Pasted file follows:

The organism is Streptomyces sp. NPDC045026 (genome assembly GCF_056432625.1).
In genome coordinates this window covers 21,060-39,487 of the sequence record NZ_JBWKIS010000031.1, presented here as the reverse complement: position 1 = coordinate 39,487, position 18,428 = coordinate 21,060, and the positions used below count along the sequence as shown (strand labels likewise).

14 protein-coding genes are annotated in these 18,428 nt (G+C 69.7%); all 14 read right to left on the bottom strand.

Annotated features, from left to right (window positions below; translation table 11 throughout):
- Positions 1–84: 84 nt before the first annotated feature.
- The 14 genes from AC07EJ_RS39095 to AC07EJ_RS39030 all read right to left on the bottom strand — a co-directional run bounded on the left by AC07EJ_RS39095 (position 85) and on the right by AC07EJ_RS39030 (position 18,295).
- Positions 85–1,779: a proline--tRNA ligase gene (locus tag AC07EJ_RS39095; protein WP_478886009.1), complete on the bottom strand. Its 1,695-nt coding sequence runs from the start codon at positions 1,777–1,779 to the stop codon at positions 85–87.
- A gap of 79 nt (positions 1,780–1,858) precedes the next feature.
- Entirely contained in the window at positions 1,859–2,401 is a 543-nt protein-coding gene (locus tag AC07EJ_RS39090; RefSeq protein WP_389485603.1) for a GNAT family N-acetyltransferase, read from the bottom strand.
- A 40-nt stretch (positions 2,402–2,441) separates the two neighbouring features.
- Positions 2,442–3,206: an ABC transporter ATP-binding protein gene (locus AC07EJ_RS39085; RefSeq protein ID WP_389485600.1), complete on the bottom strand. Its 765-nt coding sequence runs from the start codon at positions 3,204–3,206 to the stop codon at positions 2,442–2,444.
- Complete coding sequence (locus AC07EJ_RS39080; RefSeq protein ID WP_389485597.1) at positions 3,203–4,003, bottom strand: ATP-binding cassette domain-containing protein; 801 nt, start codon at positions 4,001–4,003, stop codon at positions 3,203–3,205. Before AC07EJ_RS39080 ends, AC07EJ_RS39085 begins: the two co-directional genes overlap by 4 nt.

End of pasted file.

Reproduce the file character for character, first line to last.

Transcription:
The organism is Streptomyces sp. NPDC045026 (genome assembly GCF_056432625.1).
In genome coordinates this window covers 21,060-39,487 of the sequence record NZ_JBWKIS010000031.1, presented here as the reverse complement: position 1 = coordinate 39,487, position 18,428 = coordinate 21,060, and the positions used below count along the sequence as shown (strand labels likewise).

14 protein-coding genes are annotated in these 18,428 nt (G+C 69.7%); all 14 read right to left on the bottom strand.

Annotated features, from left to right (window positions below; translation table 11 throughout):
- Positions 1–84: 84 nt before the first annotated feature.
- The 14 genes from AC07EJ_RS39095 to AC07EJ_RS39030 all read right to left on the bottom strand — a co-directional run bounded on the left by AC07EJ_RS39095 (position 85) and on the right by AC07EJ_RS39030 (position 18,295).
- Positions 85–1,779: a proline--tRNA ligase gene (locus tag AC07EJ_RS39095; protein WP_478886009.1), complete on the bottom strand. Its 1,695-nt coding sequence runs from the start codon at positions 1,777–1,779 to the stop codon at positions 85–87.
- A gap of 79 nt (positions 1,780–1,858) precedes the next feature.
- Entirely contained in the window at positions 1,859–2,401 is a 543-nt protein-coding gene (locus tag AC07EJ_RS39090; RefSeq protein WP_389485603.1) for a GNAT family N-acetyltransferase, read from the bottom strand.
- A 40-nt stretch (positions 2,402–2,441) separates the two neighbouring features.
- Positions 2,442–3,206: an ABC transporter ATP-binding protein gene (locus AC07EJ_RS39085; RefSeq protein ID WP_389485600.1), complete on the bottom strand. Its 765-nt coding sequence runs from the start codon at positions 3,204–3,206 to the stop codon at positions 2,442–2,444.
- Complete coding sequence (locus AC07EJ_RS39080; RefSeq protein ID WP_389485597.1) at positions 3,203–4,003, bottom strand: ATP-binding cassette domain-containing protein; 801 nt, start codon at positions 4,001–4,003, stop codon at positions 3,203–3,205. Before AC07EJ_RS39080 ends, AC07EJ_RS39085 begins: the two co-directional genes overlap by 4 nt.